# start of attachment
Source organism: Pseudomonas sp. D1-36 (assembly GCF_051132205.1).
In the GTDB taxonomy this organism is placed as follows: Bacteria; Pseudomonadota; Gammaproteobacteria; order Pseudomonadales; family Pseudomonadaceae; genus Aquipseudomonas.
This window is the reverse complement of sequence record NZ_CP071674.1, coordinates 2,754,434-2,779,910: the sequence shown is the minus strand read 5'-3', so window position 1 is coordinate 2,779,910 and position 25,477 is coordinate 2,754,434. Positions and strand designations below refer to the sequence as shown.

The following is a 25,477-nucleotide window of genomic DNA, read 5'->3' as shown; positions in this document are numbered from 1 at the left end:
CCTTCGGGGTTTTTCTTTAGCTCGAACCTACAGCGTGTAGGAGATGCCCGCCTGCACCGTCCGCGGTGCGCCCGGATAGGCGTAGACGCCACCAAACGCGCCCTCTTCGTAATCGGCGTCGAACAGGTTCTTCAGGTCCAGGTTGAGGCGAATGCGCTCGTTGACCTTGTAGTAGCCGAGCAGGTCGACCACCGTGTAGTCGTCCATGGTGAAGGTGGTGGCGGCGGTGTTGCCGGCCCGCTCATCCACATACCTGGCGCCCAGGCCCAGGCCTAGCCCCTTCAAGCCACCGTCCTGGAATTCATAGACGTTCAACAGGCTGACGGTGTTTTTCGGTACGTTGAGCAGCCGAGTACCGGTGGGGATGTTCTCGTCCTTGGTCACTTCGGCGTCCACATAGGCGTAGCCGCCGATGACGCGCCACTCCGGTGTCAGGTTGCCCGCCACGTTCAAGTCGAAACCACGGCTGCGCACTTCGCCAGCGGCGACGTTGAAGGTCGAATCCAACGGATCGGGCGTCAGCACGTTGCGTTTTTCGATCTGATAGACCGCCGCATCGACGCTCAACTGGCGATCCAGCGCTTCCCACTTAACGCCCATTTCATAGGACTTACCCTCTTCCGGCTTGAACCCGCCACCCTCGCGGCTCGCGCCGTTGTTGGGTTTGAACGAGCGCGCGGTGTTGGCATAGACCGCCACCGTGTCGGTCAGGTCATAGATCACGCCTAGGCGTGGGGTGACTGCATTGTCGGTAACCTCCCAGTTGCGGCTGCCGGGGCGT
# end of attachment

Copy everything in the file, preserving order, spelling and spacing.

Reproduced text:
Source organism: Pseudomonas sp. D1-36 (assembly GCF_051132205.1).
In the GTDB taxonomy this organism is placed as follows: Bacteria; Pseudomonadota; Gammaproteobacteria; order Pseudomonadales; family Pseudomonadaceae; genus Aquipseudomonas.
This window is the reverse complement of sequence record NZ_CP071674.1, coordinates 2,754,434-2,779,910: the sequence shown is the minus strand read 5'-3', so window position 1 is coordinate 2,779,910 and position 25,477 is coordinate 2,754,434. Positions and strand designations below refer to the sequence as shown.

The following is a 25,477-nucleotide window of genomic DNA, read 5'->3' as shown; positions in this document are numbered from 1 at the left end:
CCTTCGGGGTTTTTCTTTAGCTCGAACCTACAGCGTGTAGGAGATGCCCGCCTGCACCGTCCGCGGTGCGCCCGGATAGGCGTAGACGCCACCAAACGCGCCCTCTTCGTAATCGGCGTCGAACAGGTTCTTCAGGTCCAGGTTGAGGCGAATGCGCTCGTTGACCTTGTAGTAGCCGAGCAGGTCGACCACCGTGTAGTCGTCCATGGTGAAGGTGGTGGCGGCGGTGTTGCCGGCCCGCTCATCCACATACCTGGCGCCCAGGCCCAGGCCTAGCCCCTTCAAGCCACCGTCCTGGAATTCATAGACGTTCAACAGGCTGACGGTGTTTTTCGGTACGTTGAGCAGCCGAGTACCGGTGGGGATGTTCTCGTCCTTGGTCACTTCGGCGTCCACATAGGCGTAGCCGCCGATGACGCGCCACTCCGGTGTCAGGTTGCCCGCCACGTTCAAGTCGAAACCACGGCTGCGCACTTCGCCAGCGGCGACGTTGAAGGTCGAATCCAACGGATCGGGCGTCAGCACGTTGCGTTTTTCGATCTGATAGACCGCCGCATCGACGCTCAACTGGCGATCCAGCGCTTCCCACTTAACGCCCATTTCATAGGACTTACCCTCTTCCGGCTTGAACCCGCCACCCTCGCGGCTCGCGCCGTTGTTGGGTTTGAACGAGCGCGCGGTGTTGGCATAGACCGCCACCGTGTCGGTCAGGTCATAGATCACGCCTAGGCGTGGGGTGACTGCATTGTCGGTAACCTCCCAGTTGCGGCTGCCGGGGCGT